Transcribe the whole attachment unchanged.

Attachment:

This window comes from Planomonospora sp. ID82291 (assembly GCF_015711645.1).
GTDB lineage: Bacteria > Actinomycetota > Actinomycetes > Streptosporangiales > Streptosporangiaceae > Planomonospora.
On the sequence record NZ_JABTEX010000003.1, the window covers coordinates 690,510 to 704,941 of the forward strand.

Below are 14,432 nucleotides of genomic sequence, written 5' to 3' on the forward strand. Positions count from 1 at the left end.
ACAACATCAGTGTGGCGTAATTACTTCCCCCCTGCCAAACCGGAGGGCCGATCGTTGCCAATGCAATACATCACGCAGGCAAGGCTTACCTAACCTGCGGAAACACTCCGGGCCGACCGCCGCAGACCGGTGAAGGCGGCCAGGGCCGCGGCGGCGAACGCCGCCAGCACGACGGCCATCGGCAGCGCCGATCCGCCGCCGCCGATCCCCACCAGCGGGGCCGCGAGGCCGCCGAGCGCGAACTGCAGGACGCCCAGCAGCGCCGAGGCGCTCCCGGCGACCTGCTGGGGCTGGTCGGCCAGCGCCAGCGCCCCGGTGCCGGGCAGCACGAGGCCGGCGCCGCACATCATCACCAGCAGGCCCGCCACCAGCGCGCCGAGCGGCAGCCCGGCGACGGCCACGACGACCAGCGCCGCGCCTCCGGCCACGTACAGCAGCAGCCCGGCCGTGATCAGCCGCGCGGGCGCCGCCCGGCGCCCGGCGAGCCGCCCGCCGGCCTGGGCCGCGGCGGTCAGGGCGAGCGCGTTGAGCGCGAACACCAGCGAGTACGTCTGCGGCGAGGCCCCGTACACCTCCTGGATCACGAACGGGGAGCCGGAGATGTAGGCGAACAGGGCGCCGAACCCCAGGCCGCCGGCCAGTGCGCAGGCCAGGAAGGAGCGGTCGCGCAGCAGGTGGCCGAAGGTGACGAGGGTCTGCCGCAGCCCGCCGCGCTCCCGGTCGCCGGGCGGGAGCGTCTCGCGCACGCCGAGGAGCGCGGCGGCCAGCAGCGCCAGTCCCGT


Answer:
This window comes from Planomonospora sp. ID82291 (assembly GCF_015711645.1).
GTDB lineage: Bacteria > Actinomycetota > Actinomycetes > Streptosporangiales > Streptosporangiaceae > Planomonospora.
On the sequence record NZ_JABTEX010000003.1, the window covers coordinates 690,510 to 704,941 of the forward strand.

Below are 14,432 nucleotides of genomic sequence, written 5' to 3' on the forward strand. Positions count from 1 at the left end.
ACAACATCAGTGTGGCGTAATTACTTCCCCCCTGCCAAACCGGAGGGCCGATCGTTGCCAATGCAATACATCACGCAGGCAAGGCTTACCTAACCTGCGGAAACACTCCGGGCCGACCGCCGCAGACCGGTGAAGGCGGCCAGGGCCGCGGCGGCGAACGCCGCCAGCACGACGGCCATCGGCAGCGCCGATCCGCCGCCGCCGATCCCCACCAGCGGGGCCGCGAGGCCGCCGAGCGCGAACTGCAGGACGCCCAGCAGCGCCGAGGCGCTCCCGGCGACCTGCTGGGGCTGGTCGGCCAGCGCCAGCGCCCCGGTGCCGGGCAGCACGAGGCCGGCGCCGCACATCATCACCAGCAGGCCCGCCACCAGCGCGCCGAGCGGCAGCCCGGCGACGGCCACGACGACCAGCGCCGCGCCTCCGGCCACGTACAGCAGCAGCCCGGCCGTGATCAGCCGCGCGGGCGCCGCCCGGCGCCCGGCGAGCCGCCCGCCGGCCTGGGCCGCGGCGGTCAGGGCGAGCGCGTTGAGCGCGAACACCAGCGAGTACGTCTGCGGCGAGGCCCCGTACACCTCCTGGATCACGAACGGGGAGCCGGAGATGTAGGCGAACAGGGCGCCGAACCCCAGGCCGCCGGCCAGTGCGCAGGCCAGGAAGGAGCGGTCGCGCAGCAGGTGGCCGAAGGTGACGAGGGTCTGCCGCAGCCCGCCGCGCTCCCGGTCGCCGGGCGGGAGCGTCTCGCGCACGCCGAGGAGCGCGGCGGCCAGCAGCGCCAGTCCCGT